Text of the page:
My favorite way to prep for hot girl summer is to visit my long-neglected weed-infested island in Animal Crossing: New Horizons. In the year-plus-change since we all collectively had a mental breakdown and turned to Animal Crossing to dull the existential dread, I’ve realized this game has taught me two important things. 1. No matter who says they don’t like drama, we ALL love to arbitrarily judge island villagers, and 2. Seasons matter.
For a game where so little happens, Animal Crossing has an irresistible hook to keep you crawling back. Every month there’s something new! The trees, bushes, fish, insects, and weather all change throughout the year and sometimes even throughout the day. Not only does this keep the game fresh, but it’s also based on real life natural systems. Neat idea, but one that’s going to get a lot trickier due to humans playing games (see what I did there?) with the climate.
Where different trees grow and when they bloom, or where different fish live and when, depend on things like temperature, available nutrients or prey, and the amount of sunlight. Climate change is disrupting the balance of these things at alarming rates. Even some of our favorite things in Animal Crossing are already changing in the real world.
For example, players and real-life humans in the northern hemisphere recently got to enjoy the romantic flowering of the cherry blossom trees. Hopefully, you were able to get senpai to notice you this year, but if not there is always 2022! Did we get senpai to notice us? That’s hardly relevant now is it. Anyway, soon Animal Crossing will need to officially change the week of the cherry blossoms in-game if they want to emulate real ecosystems. All around the world from Japan to the US, the iconic trees are blooming earlier and earlier.
In Kyoto, they found records to prove that this year’s bloom was the earliest on record in over 1,000 years! And like a party guest who turns up six hours early, with a barrel (?) full of old casserole (???) this is far from good news. You see, the trees are very sensitive to temperature and as spring months are getting warmer, the trees are blooming sooner and sooner. Some scientists worry that with continued rise in temperatures earlier and earlier in the year, the trees may not bloom at all. Then none of us will be able to complete our long neglected DIY recipes. Looking at you, Cherry Blossom Wand 🙁
So you may be thinking, “bah! I don’t need any of the special things in Animal Crossing. I love the consistent things. Like a good ol’ sea bass.” Ah yes, much like an emotionally-stunted ex who realized they “made a mistake,” the irritating-but-predictable sea bass is always there when you are looking for something better. As annoying as they may be, they are a staple in Animal Crossing, but in the real world they are trying to swim away from increasing water temperatures.
Black sea bass off the Northeast coast of the US have already started to show up farther and farther north than any historical records show. They aren’t alone – some studies estimate that some fish will shift their normal ranges as far as 1000 km away. Wow. So it turns out boring-but-reliable sea bass can be just as cold and distant as our ex after all. Pfft who cares? Who’s gonna go long distance with a fish anyway? Help, we’re drowning in this metaphor and don’t know how to get out.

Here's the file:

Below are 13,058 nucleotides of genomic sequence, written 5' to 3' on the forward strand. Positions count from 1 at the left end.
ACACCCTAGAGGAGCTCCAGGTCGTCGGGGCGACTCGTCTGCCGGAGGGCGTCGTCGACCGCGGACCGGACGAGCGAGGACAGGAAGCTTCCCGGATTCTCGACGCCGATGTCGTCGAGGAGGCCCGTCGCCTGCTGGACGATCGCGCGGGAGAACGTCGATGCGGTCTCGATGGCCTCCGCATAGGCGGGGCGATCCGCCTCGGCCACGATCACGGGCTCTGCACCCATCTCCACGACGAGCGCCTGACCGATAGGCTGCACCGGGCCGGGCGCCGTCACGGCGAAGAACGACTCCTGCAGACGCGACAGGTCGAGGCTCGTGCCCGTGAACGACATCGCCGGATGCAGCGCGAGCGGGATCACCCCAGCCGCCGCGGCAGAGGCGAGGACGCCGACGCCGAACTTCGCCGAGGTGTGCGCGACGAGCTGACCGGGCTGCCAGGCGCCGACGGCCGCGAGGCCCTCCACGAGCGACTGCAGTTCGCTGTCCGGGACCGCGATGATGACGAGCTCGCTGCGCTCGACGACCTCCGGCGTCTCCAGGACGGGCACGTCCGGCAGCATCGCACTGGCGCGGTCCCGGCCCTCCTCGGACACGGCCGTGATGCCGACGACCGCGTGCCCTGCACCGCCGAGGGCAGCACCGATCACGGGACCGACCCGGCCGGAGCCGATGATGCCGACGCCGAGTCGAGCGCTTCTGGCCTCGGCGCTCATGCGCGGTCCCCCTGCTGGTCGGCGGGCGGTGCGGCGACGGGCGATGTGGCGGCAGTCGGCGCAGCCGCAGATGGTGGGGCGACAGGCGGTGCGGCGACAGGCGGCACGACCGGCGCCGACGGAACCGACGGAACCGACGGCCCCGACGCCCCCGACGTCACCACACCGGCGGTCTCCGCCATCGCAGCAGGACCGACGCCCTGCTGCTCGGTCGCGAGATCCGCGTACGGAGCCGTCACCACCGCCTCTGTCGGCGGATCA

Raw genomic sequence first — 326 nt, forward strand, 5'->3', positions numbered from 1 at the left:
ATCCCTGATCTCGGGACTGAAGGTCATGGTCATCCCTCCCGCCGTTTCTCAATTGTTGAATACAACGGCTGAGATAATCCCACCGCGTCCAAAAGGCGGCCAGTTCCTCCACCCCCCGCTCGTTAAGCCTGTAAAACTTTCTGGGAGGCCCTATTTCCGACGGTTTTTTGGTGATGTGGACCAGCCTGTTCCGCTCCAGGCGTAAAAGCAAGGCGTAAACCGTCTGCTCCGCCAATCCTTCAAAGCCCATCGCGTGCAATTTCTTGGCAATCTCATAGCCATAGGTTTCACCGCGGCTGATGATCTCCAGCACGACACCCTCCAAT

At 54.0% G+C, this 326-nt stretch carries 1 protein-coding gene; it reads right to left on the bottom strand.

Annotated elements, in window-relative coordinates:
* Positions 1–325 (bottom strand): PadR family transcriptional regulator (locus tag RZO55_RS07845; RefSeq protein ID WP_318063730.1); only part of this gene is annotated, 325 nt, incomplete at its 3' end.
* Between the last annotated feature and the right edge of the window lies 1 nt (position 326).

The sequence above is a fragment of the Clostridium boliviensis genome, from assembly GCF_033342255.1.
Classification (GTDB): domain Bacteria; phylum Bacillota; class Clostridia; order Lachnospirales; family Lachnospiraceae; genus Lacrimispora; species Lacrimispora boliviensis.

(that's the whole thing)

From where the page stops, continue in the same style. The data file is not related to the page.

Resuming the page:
But the problem is that people DO travel that far for fish. The people fishing for them! And it’s getting harder and harder to travel that far. You may think, “hey, just let the people who live closer catch those fish” but unfortunately it isn’t that simple. Just like we have created arbitrary hierarchies for which Animal Crossing villagers suck and which ones don’t, we’ve also created arbitrary systems to try and manage our fisheries. Usually those systems are based on physical or political boundaries rather than where the fish are. These are the things I think about every day for a living…I’m definitely not distracted by Animal Crossing OR trying to take the ghost of partners past joke too far.
Managing moving fisheries based on unmoving physical or political boundaries, of course, results in conflict. Look up the great mackerel war of the late 2000’s between Iceland, the Faroe Islands, and Britain over access to this fish in the North Sea. As temperatures were increasing, the fish were migrating farther and farther north (sound familiar?) causing conflict between who was allowed to catch what between the disputing parties. In this case, there was no solution. The fish were fished beyond a sustainable amount and the population collapsed.
We don’t have to stand by and simply watch this problem advance. We can fight to ensure that we may frolic annually in cherry blossom blooms (we MUST make that cherry blossom wand) and continue to fuel our rage at predictable exes… I mean sea bass. The best way to do this is to learn more about the problem, support those who are trying to change it, and advocate for those changes however you can. To learn more about changing communities and species under climate change, follow blogs like ours and scientists like Malin Pinsky. You can also support organizations like the Clean Air Task Force:
Here at Climate Replay, the only air we’re not interested in clearing is with our aforementioned ex, so we think the Clean Air Task Force is brilliant. Go check them out and see how you can advocate for climate solutions in your communities!
Thanks to Mariah Pfleger for providing an excellent screenshot of Pietro, the not-at-all-excellent clown.